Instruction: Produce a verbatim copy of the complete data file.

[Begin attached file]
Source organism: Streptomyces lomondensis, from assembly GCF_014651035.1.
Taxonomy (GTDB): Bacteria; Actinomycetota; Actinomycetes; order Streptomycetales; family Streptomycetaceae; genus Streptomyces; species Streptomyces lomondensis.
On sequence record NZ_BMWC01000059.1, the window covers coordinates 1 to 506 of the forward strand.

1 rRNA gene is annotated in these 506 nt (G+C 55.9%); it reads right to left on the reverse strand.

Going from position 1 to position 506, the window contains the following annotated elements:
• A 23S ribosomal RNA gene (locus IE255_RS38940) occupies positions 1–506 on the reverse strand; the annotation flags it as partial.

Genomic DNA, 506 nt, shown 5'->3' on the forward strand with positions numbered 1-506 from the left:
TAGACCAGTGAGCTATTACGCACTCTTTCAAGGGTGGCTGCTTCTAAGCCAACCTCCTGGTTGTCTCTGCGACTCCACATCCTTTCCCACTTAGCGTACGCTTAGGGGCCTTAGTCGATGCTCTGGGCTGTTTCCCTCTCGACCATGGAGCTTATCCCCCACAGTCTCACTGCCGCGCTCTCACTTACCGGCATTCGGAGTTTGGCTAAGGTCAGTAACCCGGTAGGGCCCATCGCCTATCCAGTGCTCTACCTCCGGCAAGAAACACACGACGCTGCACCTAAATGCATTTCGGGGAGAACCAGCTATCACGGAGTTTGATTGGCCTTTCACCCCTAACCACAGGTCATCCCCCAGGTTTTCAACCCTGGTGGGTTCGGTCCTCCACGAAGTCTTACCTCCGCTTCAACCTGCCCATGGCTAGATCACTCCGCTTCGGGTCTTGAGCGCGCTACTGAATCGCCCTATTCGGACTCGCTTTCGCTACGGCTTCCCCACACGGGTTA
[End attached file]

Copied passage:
Source organism: Streptomyces lomondensis, from assembly GCF_014651035.1.
Taxonomy (GTDB): Bacteria; Actinomycetota; Actinomycetes; order Streptomycetales; family Streptomycetaceae; genus Streptomyces; species Streptomyces lomondensis.
On sequence record NZ_BMWC01000059.1, the window covers coordinates 1 to 506 of the forward strand.

1 rRNA gene is annotated in these 506 nt (G+C 55.9%); it reads right to left on the reverse strand.

Going from position 1 to position 506, the window contains the following annotated elements:
• A 23S ribosomal RNA gene (locus IE255_RS38940) occupies positions 1–506 on the reverse strand; the annotation flags it as partial.

Genomic DNA, 506 nt, shown 5'->3' on the forward strand with positions numbered 1-506 from the left:
TAGACCAGTGAGCTATTACGCACTCTTTCAAGGGTGGCTGCTTCTAAGCCAACCTCCTGGTTGTCTCTGCGACTCCACATCCTTTCCCACTTAGCGTACGCTTAGGGGCCTTAGTCGATGCTCTGGGCTGTTTCCCTCTCGACCATGGAGCTTATCCCCCACAGTCTCACTGCCGCGCTCTCACTTACCGGCATTCGGAGTTTGGCTAAGGTCAGTAACCCGGTAGGGCCCATCGCCTATCCAGTGCTCTACCTCCGGCAAGAAACACACGACGCTGCACCTAAATGCATTTCGGGGAGAACCAGCTATCACGGAGTTTGATTGGCCTTTCACCCCTAACCACAGGTCATCCCCCAGGTTTTCAACCCTGGTGGGTTCGGTCCTCCACGAAGTCTTACCTCCGCTTCAACCTGCCCATGGCTAGATCACTCCGCTTCGGGTCTTGAGCGCGCTACTGAATCGCCCTATTCGGACTCGCTTTCGCTACGGCTTCCCCACACGGGTTA